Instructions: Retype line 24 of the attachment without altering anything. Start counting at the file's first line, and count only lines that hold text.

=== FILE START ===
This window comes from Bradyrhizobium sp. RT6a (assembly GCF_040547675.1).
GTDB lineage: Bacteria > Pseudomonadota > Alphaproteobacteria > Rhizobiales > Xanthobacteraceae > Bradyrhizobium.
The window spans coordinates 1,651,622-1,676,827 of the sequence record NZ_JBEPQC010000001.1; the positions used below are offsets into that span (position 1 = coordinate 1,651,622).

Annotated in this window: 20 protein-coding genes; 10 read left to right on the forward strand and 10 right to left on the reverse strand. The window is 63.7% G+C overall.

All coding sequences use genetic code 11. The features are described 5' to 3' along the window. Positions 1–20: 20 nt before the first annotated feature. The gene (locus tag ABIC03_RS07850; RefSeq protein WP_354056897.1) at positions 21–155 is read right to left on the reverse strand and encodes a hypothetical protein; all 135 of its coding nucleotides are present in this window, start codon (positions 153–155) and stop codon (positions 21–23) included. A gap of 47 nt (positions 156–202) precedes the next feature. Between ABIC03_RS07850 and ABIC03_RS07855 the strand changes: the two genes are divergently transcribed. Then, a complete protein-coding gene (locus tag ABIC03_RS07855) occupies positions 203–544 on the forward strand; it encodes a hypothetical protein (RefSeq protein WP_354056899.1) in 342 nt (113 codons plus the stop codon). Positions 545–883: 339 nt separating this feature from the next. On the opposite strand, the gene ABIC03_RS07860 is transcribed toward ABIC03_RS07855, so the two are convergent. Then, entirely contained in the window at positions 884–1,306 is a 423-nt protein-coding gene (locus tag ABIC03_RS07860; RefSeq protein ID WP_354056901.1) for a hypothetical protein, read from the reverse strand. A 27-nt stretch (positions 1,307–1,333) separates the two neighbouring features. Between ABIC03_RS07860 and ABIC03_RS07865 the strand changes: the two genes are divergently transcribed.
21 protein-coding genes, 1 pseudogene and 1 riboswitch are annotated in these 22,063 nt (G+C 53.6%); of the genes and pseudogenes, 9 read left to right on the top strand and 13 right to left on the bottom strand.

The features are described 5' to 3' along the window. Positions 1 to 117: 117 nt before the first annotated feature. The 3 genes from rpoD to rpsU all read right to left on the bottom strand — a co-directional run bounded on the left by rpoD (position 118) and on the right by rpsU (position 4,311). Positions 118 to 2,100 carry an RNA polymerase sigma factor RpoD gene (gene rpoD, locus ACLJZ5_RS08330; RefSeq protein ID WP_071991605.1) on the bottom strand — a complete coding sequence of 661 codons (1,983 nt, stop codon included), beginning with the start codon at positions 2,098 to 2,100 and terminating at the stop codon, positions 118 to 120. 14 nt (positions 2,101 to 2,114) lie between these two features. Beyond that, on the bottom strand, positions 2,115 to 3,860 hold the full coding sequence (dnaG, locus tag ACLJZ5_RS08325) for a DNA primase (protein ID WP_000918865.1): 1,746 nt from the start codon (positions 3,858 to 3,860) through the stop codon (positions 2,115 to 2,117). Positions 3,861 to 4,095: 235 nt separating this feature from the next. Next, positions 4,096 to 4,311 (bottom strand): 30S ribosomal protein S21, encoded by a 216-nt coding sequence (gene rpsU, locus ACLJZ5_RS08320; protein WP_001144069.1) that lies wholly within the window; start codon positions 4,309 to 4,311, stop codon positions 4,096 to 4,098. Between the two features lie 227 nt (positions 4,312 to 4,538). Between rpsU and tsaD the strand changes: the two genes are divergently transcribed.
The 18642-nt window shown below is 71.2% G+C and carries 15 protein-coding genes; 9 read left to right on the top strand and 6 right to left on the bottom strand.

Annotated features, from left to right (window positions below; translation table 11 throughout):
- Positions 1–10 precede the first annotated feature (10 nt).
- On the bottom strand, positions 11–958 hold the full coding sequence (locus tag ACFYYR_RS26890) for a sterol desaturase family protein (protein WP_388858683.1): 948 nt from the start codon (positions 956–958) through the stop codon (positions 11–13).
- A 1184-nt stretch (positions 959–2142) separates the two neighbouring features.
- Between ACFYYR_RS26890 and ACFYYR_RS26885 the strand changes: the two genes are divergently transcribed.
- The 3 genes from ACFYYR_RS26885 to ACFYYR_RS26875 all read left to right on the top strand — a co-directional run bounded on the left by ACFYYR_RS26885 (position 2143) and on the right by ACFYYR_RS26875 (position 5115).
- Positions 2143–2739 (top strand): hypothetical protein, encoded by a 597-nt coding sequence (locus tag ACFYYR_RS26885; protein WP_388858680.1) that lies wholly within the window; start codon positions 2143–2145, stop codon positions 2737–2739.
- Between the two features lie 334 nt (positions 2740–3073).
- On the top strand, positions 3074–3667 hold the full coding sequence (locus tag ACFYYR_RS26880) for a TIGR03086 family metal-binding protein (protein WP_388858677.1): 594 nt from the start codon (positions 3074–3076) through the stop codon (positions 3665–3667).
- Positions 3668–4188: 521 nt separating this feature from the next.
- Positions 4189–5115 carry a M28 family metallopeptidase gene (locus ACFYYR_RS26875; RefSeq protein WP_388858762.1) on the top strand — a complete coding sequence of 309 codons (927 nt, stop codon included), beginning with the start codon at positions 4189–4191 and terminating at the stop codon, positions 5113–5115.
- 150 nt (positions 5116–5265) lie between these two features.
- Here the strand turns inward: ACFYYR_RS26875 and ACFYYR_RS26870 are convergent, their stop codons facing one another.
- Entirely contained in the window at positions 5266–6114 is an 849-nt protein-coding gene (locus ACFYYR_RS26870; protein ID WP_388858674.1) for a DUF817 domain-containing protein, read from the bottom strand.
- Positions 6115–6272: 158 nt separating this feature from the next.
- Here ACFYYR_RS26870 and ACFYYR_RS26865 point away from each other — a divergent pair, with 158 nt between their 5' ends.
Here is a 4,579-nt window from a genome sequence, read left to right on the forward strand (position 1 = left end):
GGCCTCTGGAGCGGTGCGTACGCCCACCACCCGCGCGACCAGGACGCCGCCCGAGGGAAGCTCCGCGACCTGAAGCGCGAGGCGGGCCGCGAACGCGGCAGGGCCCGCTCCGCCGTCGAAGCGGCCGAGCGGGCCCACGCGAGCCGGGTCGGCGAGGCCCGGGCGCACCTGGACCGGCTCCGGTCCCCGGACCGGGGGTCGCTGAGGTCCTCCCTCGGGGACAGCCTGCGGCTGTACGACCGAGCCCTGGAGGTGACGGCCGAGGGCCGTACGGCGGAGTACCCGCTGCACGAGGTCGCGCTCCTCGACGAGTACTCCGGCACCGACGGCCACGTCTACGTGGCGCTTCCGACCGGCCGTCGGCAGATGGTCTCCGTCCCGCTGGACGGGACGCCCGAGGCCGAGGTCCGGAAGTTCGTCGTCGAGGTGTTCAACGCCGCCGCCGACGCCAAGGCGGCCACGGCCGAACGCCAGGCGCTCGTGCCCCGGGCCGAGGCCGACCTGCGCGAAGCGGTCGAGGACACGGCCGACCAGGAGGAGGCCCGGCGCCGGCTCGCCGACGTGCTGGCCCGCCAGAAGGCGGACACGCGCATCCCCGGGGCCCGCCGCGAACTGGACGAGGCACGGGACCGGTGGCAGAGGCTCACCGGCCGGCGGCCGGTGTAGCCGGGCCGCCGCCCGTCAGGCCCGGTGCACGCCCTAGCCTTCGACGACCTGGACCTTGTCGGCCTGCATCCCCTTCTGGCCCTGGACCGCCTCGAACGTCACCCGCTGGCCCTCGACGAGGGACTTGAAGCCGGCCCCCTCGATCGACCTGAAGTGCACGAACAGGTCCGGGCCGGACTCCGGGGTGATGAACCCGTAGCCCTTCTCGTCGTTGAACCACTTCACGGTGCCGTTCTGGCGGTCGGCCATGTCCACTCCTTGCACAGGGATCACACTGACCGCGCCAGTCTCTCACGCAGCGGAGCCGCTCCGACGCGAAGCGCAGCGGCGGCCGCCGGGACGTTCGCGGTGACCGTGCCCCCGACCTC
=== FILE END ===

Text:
- Here ACFYYR_RS26870 and ACFYYR_RS26865 point away from each other — a divergent pair, with 158 nt between their 5' ends.